Put this one down to experience
The message: Experienced businessmen receive little sympathy from the courts.
The case: The High Court has decided whether a guarantor can delay enforcement on the basis that payment was agreed to be deferred for five years (Spring Finance v HS Real Company, 20.01.11).
Cheval Property Finance specialises in providing short-term lending and bridging loans. In 2006, the business was sold for £6m to a company that was 50% owned by HS Real Company and 50% by another party.
HS Real is an American company owned by trusts set up by Colin Halpern and his wife. It owns a substantial and valuable shareholding in Domino’s Pizza.
The purchase price of £6m was paid with £3m in cash and the balance secured under a loan note guaranteed by HS Real. An initial payment of £1.5m was paid on 1 June 2007 and the remaining £1.5m was to be paid on 1 June 2008. Cheval’s loan note was transferred to Spring Finance in spring 2007, with HS Real’s consent, so HS Real became liable to Spring for £1.5m.
By 2008, Cheval’s financial position had deteriorated and there were concerns about its viability. HS Real failed to pay the instalment of £1.5m due on 1 June 2008, because Halpern thought the previous owners should concentrate on Cheval’s restructuring, rather than calling on the guarantee.
There were complex dealings between the parties to agree terms for the restructuring of Cheval and for the payment of the £1.5m. It was proposed that, in return for Halpern and HS Real agreeing to the restructuring, the £1.5m payment to Spring would be postponed for five years.
In December 2008, a memorandum of understanding setting out those terms was signed by Spring and by Halpern on behalf of HS Real.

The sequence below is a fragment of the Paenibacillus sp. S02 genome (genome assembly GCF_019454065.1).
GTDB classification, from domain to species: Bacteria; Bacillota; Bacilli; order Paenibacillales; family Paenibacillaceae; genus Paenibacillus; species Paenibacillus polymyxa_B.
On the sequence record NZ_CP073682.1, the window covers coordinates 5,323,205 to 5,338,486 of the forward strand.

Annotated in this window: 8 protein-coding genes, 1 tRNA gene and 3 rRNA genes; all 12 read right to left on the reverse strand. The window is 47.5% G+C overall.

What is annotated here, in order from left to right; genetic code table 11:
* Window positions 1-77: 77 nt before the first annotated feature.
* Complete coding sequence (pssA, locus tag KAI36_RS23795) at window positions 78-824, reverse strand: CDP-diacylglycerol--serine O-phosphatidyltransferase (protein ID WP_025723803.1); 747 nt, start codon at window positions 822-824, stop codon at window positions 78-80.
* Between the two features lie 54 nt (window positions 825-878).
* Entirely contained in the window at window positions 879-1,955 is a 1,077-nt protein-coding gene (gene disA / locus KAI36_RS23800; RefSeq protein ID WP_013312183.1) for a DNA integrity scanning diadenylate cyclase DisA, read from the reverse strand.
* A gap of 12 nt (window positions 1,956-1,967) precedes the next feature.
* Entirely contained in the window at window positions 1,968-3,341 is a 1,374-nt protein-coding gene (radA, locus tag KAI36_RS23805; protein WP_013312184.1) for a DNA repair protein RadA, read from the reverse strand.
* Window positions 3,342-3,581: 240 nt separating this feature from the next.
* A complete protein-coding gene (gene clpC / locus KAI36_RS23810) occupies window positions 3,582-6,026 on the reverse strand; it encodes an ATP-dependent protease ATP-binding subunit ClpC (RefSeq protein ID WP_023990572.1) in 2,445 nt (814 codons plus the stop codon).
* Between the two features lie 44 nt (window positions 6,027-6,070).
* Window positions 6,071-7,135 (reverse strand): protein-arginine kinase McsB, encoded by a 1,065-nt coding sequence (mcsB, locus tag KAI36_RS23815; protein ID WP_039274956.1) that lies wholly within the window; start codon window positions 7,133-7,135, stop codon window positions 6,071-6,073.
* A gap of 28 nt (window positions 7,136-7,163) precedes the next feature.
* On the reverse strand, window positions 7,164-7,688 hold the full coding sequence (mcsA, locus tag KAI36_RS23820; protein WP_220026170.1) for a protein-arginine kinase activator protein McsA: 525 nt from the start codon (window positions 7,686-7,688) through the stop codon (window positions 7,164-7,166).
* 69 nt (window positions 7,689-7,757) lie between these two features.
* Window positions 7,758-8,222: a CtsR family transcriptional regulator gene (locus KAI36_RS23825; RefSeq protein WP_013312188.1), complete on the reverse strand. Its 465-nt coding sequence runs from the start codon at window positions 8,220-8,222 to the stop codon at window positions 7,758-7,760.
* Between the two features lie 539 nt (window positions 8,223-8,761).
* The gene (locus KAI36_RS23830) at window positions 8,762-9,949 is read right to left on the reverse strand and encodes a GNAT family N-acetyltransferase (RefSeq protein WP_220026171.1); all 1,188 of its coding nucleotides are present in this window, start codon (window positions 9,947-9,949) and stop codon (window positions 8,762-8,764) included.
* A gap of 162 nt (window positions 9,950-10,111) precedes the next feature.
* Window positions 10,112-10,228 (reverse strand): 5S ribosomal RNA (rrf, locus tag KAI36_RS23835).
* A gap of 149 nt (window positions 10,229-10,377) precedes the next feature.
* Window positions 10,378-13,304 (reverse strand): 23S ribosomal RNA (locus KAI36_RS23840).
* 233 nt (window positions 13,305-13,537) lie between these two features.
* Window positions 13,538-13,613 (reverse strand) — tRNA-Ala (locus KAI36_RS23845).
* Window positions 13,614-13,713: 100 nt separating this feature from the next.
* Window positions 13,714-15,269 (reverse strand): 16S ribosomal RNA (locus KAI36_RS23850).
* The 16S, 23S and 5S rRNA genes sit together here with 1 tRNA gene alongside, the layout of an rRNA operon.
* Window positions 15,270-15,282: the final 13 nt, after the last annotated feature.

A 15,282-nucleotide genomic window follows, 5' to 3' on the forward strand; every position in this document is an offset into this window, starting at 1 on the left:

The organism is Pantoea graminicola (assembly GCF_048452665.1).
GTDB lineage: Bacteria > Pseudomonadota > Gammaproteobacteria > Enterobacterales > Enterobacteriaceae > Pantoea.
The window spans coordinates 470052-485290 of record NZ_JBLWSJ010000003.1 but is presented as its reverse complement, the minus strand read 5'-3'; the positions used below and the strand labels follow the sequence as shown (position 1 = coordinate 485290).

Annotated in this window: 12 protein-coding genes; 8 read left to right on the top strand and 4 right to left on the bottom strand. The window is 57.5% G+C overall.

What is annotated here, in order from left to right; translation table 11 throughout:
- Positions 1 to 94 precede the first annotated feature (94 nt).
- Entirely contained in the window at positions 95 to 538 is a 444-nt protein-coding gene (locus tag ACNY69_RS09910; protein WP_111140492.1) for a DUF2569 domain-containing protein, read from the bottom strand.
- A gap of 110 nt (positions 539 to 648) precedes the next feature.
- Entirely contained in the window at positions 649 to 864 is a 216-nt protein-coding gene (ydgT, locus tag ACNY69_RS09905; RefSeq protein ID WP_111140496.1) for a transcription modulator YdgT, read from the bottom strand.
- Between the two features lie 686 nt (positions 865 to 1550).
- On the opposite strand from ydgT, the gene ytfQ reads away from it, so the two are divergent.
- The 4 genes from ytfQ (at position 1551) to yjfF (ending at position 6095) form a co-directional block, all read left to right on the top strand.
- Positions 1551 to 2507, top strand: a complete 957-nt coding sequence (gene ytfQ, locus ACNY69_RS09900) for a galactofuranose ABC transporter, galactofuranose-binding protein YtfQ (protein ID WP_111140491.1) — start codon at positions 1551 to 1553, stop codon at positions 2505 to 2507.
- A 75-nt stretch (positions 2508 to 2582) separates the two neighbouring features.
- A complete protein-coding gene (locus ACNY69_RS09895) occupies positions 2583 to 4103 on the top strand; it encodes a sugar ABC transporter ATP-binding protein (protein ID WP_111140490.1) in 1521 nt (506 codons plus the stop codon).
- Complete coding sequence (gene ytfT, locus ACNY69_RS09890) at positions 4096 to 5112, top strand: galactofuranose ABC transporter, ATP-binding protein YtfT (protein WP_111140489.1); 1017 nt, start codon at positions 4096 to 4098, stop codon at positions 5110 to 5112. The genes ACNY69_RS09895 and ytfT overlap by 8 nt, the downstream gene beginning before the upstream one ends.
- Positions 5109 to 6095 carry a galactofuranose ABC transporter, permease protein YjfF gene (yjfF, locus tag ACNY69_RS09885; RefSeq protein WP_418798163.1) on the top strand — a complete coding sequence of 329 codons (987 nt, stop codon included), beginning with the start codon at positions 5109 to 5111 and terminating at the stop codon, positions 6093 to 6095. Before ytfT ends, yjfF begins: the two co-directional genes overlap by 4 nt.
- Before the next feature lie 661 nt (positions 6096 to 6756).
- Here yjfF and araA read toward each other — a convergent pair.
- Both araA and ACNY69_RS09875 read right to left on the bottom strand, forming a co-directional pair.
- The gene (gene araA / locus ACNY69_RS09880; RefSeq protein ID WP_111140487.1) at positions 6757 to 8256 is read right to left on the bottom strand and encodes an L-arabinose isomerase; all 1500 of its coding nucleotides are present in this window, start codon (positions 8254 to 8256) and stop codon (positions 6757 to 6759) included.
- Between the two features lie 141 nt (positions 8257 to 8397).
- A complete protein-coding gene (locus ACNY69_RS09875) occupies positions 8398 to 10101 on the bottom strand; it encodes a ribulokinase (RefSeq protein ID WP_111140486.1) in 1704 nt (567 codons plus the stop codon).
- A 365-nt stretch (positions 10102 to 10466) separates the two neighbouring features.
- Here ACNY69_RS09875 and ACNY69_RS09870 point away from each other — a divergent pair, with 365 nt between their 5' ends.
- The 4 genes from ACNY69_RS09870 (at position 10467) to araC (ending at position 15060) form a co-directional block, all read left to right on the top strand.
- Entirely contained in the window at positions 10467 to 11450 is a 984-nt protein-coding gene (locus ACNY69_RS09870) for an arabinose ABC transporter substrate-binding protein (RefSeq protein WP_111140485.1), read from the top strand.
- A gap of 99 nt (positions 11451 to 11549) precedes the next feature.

The document was marked “subject to contract”. Halpern placed his initials against these words and signed the document at the foot of the second page.
Various issues then arose in connection with certain terms that had been agreed but which needed amendment before matters could be concluded.
Because of a lack of response from HS Real to finalising all the terms, Spring decided to commence proceedings to recover the sum of £1.5m. HS Real then claimed that a concluded agreement had been reached to defer this liability for five years and that Spring was prevented by its conduct from arguing otherwise regardless.
Halpern admitted that he knew what “subject to contract” meant but he claimed that a concluded agreement had been agreed and that he had only initialled the words because this was his invariable practice and not because any agreement was unenforceable until it was formally documented.
The court noted that Halpern was an intelligent and successful businessman and concluded that he was aware that the documentation he signed did not involve either party making any legally binding commitment and was unenforceable.
The court concluded Halpern was so upset with how he had been treated that he had sought to ensure that HS Real did not pay the £1.5m for at least a further five years.
The court rejected HS Real’s arguments that Spring said it would not seek payment under the guarantee for five years in return for Halpern agreeing the restructuring and refinancing of Cheval. The court held that HS Real had not relied upon any representations and, even if any had been made and relied upon, it had suffered no detriment.
The court said that even without legal advice the parties were familiar with complex commitments. HS Real would have known there was no concluded agreement until matters were formalised. All it had been seeking to do was to protect its own interests.
Accordingly, HS Real was held liable to pay the £1.5m with interest and costs.
Summing up: Spring v HS Real
- HS Real signed a memorandum of understanding to delay a £1.5m payment.
- Spring claimed the document was not legally binding and so sought the payment.
- The court found for Spring. It said HS Real knew the document was not legally binding.
First seen in Property Week, 4 February 2011.